Case in point: in my working life I am a museum educator for a historic site. Annapolis was founded as Maryland's capital in the late seventeenth century and had it's heyday throughout the eighteenth century up to the War for Independence. England (and, thus it's colonies in the New World) adopted the Gregorian Calendar in 1752 CE due to a parliamentary act known as An Act for Regulating the Commencement of the Year; and for Correcting the Calendar now in Use. That means that anyone born before 1 January 1752, suddenly had a new birthdate thrust upon him/her. The new birthday would depend upon whether or not s/he was born before March 25th, the Christian holiday of the Feast of the Annunciation, which in England was the first day of the Civil (or Legal) Year. Famously, George Washington's birthday moved from 11 February to 22 February due to the change from the Old Style calendar to the New. Confused yet? [See resources below.]
To make matters more confusing, you and I need to decide what heavenly body will be the basis for our calendar. For people living in North America or Europe, the sun is likely the basis for your daily existence and days of conducting business. If you come from India, Jordan, or China, your dates may be based upon lunar cycles. The Feast of Easter, the height of the liturgical year for many Christians, is often calculated as the first Sunday from the full moon on or after the vernal equinox (21 March). This is why the movable feast of Easter dances around. It comes one year in April, but might sometimes appear in late March. If you are a farmer or gardener, you might be more concerned with the lunar calendar like the one in Farmer's Almanac. If you sail, kayak or live near a large body of water like the Chesapeake Bay, then the moon is also important to you because it affects coastal tides.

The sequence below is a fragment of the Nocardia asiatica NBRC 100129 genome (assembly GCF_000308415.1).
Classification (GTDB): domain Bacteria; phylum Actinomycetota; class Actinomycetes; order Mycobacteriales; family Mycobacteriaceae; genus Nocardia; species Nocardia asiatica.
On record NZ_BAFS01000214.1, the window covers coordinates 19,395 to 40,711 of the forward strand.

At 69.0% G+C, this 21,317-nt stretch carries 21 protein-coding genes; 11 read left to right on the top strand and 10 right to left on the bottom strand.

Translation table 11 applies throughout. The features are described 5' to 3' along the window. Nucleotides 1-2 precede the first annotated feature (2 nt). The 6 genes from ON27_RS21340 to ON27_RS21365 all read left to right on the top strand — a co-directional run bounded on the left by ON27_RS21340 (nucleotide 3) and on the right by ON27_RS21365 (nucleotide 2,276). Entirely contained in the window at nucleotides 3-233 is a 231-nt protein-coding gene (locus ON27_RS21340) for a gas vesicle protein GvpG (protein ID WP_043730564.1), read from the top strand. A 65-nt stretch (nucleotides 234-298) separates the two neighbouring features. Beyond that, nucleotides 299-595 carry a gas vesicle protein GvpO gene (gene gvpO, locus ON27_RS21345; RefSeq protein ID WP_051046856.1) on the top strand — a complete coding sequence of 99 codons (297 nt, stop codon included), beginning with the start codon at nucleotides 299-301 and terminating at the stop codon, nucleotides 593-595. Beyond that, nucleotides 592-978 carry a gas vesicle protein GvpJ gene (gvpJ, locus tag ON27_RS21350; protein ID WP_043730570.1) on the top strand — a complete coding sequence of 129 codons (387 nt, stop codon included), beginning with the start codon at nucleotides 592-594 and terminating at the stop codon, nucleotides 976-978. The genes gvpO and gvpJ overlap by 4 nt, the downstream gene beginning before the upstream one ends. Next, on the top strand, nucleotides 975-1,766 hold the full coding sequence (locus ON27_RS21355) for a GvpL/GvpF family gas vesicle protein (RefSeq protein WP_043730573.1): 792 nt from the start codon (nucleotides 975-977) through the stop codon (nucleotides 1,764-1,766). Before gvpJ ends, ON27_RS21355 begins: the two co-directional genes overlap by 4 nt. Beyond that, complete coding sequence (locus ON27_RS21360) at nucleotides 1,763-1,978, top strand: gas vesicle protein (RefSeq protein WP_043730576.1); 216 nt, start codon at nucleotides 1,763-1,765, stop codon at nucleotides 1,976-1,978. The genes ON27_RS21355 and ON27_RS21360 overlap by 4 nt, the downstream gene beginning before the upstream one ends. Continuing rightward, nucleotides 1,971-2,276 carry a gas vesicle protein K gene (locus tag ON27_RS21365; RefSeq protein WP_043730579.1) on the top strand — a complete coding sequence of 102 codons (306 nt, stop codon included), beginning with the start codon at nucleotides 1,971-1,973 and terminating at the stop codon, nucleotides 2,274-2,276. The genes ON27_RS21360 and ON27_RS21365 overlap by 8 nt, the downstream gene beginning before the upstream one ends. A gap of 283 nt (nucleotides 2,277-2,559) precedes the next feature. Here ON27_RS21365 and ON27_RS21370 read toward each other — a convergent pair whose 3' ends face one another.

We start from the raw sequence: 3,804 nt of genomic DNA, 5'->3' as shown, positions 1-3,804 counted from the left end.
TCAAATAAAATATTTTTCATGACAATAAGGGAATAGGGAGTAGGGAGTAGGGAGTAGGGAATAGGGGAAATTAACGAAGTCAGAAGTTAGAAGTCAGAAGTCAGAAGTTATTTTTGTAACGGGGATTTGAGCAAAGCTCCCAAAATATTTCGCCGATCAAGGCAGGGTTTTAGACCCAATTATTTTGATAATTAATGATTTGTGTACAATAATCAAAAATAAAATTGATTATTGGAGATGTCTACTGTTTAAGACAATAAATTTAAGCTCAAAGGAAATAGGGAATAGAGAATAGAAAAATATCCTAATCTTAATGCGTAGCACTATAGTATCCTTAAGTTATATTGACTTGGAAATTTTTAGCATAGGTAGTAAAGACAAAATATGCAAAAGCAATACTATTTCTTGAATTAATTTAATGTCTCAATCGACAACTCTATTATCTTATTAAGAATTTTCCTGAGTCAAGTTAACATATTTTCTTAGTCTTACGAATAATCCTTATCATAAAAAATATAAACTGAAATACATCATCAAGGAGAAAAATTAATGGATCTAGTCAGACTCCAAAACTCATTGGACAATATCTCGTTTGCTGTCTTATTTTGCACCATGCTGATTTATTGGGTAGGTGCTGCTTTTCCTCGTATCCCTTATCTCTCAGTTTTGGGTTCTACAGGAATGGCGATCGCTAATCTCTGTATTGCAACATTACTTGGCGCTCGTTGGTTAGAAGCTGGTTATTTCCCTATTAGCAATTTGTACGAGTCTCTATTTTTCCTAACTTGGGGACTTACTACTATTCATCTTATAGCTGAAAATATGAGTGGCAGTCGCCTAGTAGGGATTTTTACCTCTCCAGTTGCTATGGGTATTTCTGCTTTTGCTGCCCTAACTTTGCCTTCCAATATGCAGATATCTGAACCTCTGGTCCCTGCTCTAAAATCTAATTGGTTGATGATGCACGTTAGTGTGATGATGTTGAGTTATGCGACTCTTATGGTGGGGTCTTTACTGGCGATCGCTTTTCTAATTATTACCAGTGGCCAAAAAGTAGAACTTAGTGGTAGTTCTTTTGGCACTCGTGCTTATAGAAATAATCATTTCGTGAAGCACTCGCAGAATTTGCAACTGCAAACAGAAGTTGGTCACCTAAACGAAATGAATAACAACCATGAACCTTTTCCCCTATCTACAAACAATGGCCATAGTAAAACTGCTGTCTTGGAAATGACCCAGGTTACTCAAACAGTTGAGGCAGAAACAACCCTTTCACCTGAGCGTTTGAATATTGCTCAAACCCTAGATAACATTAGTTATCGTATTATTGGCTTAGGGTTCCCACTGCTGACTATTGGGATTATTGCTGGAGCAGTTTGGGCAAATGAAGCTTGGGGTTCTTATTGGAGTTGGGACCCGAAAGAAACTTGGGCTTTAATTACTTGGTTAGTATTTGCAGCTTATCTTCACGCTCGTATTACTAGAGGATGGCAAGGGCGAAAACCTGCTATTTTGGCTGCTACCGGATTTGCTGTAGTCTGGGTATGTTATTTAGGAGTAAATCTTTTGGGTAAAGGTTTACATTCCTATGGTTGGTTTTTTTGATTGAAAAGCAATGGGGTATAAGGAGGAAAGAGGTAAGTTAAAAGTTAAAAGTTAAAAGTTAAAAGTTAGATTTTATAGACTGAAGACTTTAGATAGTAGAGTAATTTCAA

This is all to suggest that calendars are very arbitrary things by nature. The next time you make a lunch date with a friend or business meeting with an associate, think about the fact that there is a social contract to which you both must agree: not only a date and time, but also upon which calendar you are using.
By the way, Happy New Year today if you are Jewish. It's Rosh Hashanah (09/12/07 or Elul 1, 5767).
Do you have a favorite movable feast? Use a minority calendar? I welcome you to post your comments and ideas here.
Learn more about the Old Style vs. New Style Calendar and how to make sense of dates around the year 1752 CE in a helpful article by Mike Spathaky written for genealogists.
Use Earth Calendar to find out what holidays are celebrated on any given date on the Gregorian Calendar.
See WebExhibits for more about the minutiae of the Western World's calendar: Definitions of Our Year, http://webexhibits.org/calendars/year-definitions.html
If you are interested in the history and archaeology of calendar, I highly recommend the scholarship of Anthony F. Aveni in such books as Empires of Time: Calendars, Clocks and Cultures.
One of my personal favorite books of history and folklore about telling time is by a British history professor from University of Bristol, Ronald Hutton who wrote The Stations of the Sun among many fine scholarly works on rituals and folklore in Great Britain.